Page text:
Ooh, now mine is doing the same behavior. Maybe it always did and I just didn't notice it (I think it just started prompting me?)
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Answer is still no. The problem is not permissions on the file, it's that we need to allow the guest to directly read and write to the disk. Normal programs aren't allowed to do this (or else they could trivially corrupt your disk), so Fusion needs admin privileges.
When you say "Fusion needs admin privileges", does that mean that only a Standard Mac OS X user account would see this message? 'Cause the accounts Fusion is launched from are both currently Admin accounts...
I believe even an admin account will see the prompt. Just because you're an admin user doesn't mean you don't have to enter your password.
Well, if it's supposed to do that, I'll accept it. It is, however, an odd thing that most users wouldn't expect. Thanks for the info.
A number of posts regarding this topic want a solution to be able to power on/off VMs within VMWare Fusion as a Standard User (i.e. non-administrator) without:
1. Providing users with the credentials of an administrative account
2. Opening up a major security hole in OS X by granting all users system.privilege.admin (by modifying /etc/authorization, e.g.).
A typical scenario would be a laboratory/classroom of Macs where users/students require access to a VM. The provided command line utility vmrun cannot be used because it will invoke a non-privileged instance of VMWare Fusion.app (which will later prompt for administrative credentials).
The solution is use sudo with appropriate ACLs so that a Standard user can (only) invoke - without a password - a privileged (i.e. root) instance of VMWare Fusion.app. This process will then have system.privilege.admin rights (along with system.volume.mount and system.volume.unmount) and the prompts for administrative rights will not occur.
1. The sudoers file is modified so that only the shell script which invokes "VMWare Fusion.app" can be run as any User. (In particular, other commands on the system cannot be directly executed as root.)
2. The Standard user will have full/root control over VMWare Fusion (i.e. they will be able to create/modify/delete VMs etc). There is an inherent security risk to this. In particular, anything that "VMWare Fusion.app" can do as root, your standard users will be able to do (by proxy). However, IMHO, it is much better than providing users with the credentials of an admin account or modifying /etc/authorization (as described above).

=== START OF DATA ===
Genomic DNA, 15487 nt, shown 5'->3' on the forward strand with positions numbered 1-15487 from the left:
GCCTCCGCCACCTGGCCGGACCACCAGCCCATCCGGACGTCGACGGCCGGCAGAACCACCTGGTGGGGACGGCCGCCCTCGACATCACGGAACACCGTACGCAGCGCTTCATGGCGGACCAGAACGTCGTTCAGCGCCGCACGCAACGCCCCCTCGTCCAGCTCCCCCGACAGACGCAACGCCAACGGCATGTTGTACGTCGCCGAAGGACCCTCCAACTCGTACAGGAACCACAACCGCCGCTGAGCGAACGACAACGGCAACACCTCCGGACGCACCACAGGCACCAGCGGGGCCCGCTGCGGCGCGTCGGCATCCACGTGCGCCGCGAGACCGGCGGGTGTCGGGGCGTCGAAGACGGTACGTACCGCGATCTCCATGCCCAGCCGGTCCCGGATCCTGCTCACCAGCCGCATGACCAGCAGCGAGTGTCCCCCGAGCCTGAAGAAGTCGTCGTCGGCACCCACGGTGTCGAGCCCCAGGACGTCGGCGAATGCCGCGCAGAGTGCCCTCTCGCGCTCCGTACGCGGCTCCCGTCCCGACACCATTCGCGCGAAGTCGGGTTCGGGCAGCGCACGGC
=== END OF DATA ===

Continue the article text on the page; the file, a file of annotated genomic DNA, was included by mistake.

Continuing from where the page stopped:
Please be aware of the above and test it within your environment prior to deployment.
The steps required are as follows:
1. Create a shell script at /var/root/powerOnVM.sh (e.g) with the contents:
/Applications/VMware\ Fusion.app/Contents/MacOS/vmware /path/to/vmxFile.vmx 1>/dev/null 2>&1 &
(in my case the path to the VMX file was /Users/administrator/Library/Application\ Support/VMware\ Fusion/Virtual\ Machines/Boot\ Camp/%2Fdev%2Fdisk0/Boot\ Camp\ partition.vmwarevm/Boot\ Camp\ partition.vmx)
Make the shell script executable as follows:
chmod +x /var/root/powerOnVM.sh
2. Edit /etc/sudoers (using visudo) and add the following line beneath the "Cmnd alias specification"
Cmnd_Alias POWER_ON_VM = /var/root/powerOnVM.sh
3. Beneath the "User privilege specification" section (in /etc/sudoers) add the following:
%staff ALL=(ALL) NOPASSWD: POWER_ON_VM
This allows all members of the UNIX group "staff" to be able to invoke /var/root/powerOnVM.sh as a standard user. (Note: All users on OS X by default are members of the staff group AFAIK. Group membership can be queried using 'id' from a bash terminal.)
4. A Standard user should now be able to execute "sudo /var/root/powerOnVM.sh" from a terminal. An instance of "VMWare Fusion.app" as root should be created
5. Having users drop to a terminal isn't particularly elegant. Open up Script Editor and create the following Apple Script:
do shell script "sudo /var/root/powerOnVM.sh"
save as an Application, set to run and deselect "Startup Screen"